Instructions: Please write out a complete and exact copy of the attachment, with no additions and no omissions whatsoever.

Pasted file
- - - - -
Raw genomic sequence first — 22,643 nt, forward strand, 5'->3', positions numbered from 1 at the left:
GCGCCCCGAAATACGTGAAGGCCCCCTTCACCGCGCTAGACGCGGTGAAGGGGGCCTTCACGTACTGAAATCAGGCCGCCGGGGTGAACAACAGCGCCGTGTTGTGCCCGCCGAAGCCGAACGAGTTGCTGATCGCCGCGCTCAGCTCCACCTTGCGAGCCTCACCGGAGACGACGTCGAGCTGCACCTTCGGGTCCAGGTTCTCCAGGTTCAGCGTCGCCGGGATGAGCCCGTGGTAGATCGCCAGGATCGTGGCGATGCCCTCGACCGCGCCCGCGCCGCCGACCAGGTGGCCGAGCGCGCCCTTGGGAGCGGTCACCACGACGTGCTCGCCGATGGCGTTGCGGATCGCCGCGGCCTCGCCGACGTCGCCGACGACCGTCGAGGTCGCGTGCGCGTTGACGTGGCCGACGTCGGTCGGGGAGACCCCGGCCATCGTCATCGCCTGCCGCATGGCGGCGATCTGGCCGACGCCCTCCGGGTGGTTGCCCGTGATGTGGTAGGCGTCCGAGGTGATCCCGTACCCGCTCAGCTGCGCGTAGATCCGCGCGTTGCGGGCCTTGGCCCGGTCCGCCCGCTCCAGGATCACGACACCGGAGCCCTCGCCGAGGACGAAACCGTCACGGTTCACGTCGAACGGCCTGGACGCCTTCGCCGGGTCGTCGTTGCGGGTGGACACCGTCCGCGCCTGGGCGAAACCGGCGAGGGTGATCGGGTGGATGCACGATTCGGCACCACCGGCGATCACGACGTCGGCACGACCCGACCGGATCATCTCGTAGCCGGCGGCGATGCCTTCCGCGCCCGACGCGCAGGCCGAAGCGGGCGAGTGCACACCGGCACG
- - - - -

Raw genomic sequence first — 22,643 nt, forward strand, 5'->3', positions numbered from 1 at the left:
GCGCCCCGAAATACGTGAAGGCCCCCTTCACCGCGCTAGACGCGGTGAAGGGGGCCTTCACGTACTGAAATCAGGCCGCCGGGGTGAACAACAGCGCCGTGTTGTGCCCGCCGAAGCCGAACGAGTTGCTGATCGCCGCGCTCAGCTCCACCTTGCGAGCCTCACCGGAGACGACGTCGAGCTGCACCTTCGGGTCCAGGTTCTCCAGGTTCAGCGTCGCCGGGATGAGCCCGTGGTAGATCGCCAGGATCGTGGCGATGCCCTCGACCGCGCCCGCGCCGCCGACCAGGTGGCCGAGCGCGCCCTTGGGAGCGGTCACCACGACGTGCTCGCCGATGGCGTTGCGGATCGCCGCGGCCTCGCCGACGTCGCCGACGACCGTCGAGGTCGCGTGCGCGTTGACGTGGCCGACGTCGGTCGGGGAGACCCCGGCCATCGTCATCGCCTGCCGCATGGCGGCGATCTGGCCGACGCCCTCCGGGTGGTTGCCCGTGATGTGGTAGGCGTCCGAGGTGATCCCGTACCCGCTCAGCTGCGCGTAGATCCGCGCGTTGCGGGCCTTGGCCCGGTCCGCCCGCTCCAGGATCACGACACCGGAGCCCTCGCCGAGGACGAAACCGTCACGGTTCACGTCGAACGGCCTGGACGCCTTCGCCGGGTCGTCGTTGCGGGTGGACACCGTCCGCGCCTGGGCGAAACCGGCGAGGGTGATCGGGTGGATGCACGATTCGGCACCACCGGCGATCACGACGTCGGCACGACCCGACCGGATCATCTCGTAGCCGGCGGCGATGCCTTCCGCGCCCGACGCGCAGGCCGAAGCGGGCGAGTGCACACCGGCACG